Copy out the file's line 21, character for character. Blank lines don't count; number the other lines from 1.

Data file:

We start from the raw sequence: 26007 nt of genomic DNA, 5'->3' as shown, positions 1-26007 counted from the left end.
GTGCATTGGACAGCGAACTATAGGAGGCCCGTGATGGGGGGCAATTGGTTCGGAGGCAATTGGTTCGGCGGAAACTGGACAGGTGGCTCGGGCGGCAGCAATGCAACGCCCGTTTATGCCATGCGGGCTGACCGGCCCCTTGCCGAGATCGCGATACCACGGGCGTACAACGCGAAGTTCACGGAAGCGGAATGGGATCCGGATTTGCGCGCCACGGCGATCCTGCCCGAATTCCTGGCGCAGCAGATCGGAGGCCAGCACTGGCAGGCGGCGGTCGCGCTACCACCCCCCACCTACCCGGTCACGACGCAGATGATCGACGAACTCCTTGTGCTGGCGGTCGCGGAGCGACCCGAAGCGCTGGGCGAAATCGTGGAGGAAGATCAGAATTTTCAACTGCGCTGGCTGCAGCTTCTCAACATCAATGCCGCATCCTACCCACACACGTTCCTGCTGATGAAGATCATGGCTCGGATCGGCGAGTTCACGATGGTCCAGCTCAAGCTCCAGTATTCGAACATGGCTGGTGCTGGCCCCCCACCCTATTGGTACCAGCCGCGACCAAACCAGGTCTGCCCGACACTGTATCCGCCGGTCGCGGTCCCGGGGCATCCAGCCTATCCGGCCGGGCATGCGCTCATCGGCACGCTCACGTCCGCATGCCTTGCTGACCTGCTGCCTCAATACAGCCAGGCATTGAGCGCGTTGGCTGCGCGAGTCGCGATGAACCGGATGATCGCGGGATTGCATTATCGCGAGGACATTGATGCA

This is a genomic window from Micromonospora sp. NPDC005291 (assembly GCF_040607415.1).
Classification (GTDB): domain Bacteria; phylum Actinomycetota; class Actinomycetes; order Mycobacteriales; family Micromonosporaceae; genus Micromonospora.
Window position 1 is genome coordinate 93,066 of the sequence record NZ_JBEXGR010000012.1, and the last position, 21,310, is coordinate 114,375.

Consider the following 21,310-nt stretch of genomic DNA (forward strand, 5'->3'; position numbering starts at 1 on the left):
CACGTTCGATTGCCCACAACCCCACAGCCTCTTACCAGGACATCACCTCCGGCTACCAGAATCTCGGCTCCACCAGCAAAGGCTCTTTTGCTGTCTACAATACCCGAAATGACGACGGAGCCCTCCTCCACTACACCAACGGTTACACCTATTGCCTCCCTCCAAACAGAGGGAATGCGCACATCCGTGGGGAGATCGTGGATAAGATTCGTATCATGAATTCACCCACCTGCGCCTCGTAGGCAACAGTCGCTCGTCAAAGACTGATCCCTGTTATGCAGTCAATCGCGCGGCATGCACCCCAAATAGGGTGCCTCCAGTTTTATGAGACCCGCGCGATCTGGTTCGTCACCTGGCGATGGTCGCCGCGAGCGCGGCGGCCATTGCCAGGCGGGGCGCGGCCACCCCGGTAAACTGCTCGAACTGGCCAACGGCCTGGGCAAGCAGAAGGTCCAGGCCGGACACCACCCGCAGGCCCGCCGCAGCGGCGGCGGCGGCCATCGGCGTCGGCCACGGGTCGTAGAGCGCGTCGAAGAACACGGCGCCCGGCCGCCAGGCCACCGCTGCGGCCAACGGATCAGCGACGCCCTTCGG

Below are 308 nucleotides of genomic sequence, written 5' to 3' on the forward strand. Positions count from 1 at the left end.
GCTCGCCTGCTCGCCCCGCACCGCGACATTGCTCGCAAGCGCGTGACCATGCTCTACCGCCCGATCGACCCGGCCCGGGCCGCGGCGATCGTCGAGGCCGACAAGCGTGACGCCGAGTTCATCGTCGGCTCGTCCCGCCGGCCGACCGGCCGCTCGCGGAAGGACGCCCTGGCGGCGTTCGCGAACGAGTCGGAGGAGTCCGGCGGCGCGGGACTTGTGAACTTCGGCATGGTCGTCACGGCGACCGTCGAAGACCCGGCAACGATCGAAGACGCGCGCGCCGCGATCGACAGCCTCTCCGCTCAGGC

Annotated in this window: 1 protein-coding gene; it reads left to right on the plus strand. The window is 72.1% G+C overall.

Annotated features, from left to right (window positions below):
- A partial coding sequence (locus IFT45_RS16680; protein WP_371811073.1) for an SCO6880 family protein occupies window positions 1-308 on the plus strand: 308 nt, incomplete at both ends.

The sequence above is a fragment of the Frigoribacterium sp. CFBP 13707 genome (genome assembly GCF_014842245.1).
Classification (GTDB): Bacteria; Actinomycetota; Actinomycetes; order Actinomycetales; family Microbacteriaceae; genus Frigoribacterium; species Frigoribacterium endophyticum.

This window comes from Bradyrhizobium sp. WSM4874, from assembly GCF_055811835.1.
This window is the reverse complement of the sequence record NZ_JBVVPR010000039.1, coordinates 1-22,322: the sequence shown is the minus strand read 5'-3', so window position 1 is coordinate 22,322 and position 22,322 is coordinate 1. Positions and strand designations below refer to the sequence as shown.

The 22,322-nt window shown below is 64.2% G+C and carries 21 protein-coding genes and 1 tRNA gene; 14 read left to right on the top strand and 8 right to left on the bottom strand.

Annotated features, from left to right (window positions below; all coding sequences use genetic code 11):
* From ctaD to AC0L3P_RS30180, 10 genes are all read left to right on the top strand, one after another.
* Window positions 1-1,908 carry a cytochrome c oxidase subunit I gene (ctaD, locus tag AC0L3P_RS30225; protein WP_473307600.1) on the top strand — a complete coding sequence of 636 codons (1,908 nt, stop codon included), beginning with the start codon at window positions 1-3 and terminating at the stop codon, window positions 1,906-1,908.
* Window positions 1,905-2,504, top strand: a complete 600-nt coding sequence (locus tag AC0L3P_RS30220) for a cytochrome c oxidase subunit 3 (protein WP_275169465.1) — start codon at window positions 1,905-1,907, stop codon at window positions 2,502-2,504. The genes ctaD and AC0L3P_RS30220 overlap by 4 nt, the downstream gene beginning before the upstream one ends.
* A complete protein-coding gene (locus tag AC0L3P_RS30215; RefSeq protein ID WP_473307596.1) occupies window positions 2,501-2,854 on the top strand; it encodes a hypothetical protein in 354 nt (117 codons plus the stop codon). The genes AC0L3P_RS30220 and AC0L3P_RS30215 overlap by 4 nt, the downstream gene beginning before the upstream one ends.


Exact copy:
* Window positions 1,905-2,504, top strand: a complete 600-nt coding sequence (locus tag AC0L3P_RS30220) for a cytochrome c oxidase subunit 3 (protein WP_275169465.1) — start codon at window positions 1,905-1,907, stop codon at window positions 2,502-2,504. The genes ctaD and AC0L3P_RS30220 overlap by 4 nt, the downstream gene beginning before the upstream one ends.